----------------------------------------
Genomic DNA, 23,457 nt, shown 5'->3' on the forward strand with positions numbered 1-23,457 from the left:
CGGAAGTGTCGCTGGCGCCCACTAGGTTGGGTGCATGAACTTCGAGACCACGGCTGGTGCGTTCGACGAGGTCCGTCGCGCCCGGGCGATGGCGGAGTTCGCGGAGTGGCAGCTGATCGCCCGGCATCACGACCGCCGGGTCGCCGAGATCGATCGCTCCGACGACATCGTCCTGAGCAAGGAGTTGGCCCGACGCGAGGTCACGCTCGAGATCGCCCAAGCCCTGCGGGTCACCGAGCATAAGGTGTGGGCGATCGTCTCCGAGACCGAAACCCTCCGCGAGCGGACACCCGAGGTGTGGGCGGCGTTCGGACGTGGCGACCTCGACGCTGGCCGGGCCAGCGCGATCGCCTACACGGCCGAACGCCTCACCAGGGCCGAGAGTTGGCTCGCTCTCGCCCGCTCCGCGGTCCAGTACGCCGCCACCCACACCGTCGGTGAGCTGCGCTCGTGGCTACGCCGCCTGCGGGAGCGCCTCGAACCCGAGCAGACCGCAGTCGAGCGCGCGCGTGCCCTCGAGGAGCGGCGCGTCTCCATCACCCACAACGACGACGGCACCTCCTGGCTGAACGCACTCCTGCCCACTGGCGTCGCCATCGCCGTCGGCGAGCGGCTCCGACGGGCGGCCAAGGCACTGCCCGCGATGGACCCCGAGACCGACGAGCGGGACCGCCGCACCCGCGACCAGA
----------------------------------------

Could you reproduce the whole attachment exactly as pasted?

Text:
Genomic DNA, 23,457 nt, shown 5'->3' on the forward strand with positions numbered 1-23,457 from the left:
CGGAAGTGTCGCTGGCGCCCACTAGGTTGGGTGCATGAACTTCGAGACCACGGCTGGTGCGTTCGACGAGGTCCGTCGCGCCCGGGCGATGGCGGAGTTCGCGGAGTGGCAGCTGATCGCCCGGCATCACGACCGCCGGGTCGCCGAGATCGATCGCTCCGACGACATCGTCCTGAGCAAGGAGTTGGCCCGACGCGAGGTCACGCTCGAGATCGCCCAAGCCCTGCGGGTCACCGAGCATAAGGTGTGGGCGATCGTCTCCGAGACCGAAACCCTCCGCGAGCGGACACCCGAGGTGTGGGCGGCGTTCGGACGTGGCGACCTCGACGCTGGCCGGGCCAGCGCGATCGCCTACACGGCCGAACGCCTCACCAGGGCCGAGAGTTGGCTCGCTCTCGCCCGCTCCGCGGTCCAGTACGCCGCCACCCACACCGTCGGTGAGCTGCGCTCGTGGCTACGCCGCCTGCGGGAGCGCCTCGAACCCGAGCAGACCGCAGTCGAGCGCGCGCGTGCCCTCGAGGAGCGGCGCGTCTCCATCACCCACAACGACGACGGCACCTCCTGGCTGAACGCACTCCTGCCCACTGGCGTCGCCATCGCCGTCGGCGAGCGGCTCCGACGGGCGGCCAAGGCACTGCCCGCGATGGACCCCGAGACCGACGAGCGGGACCGCCGCACCCGCGACCAGA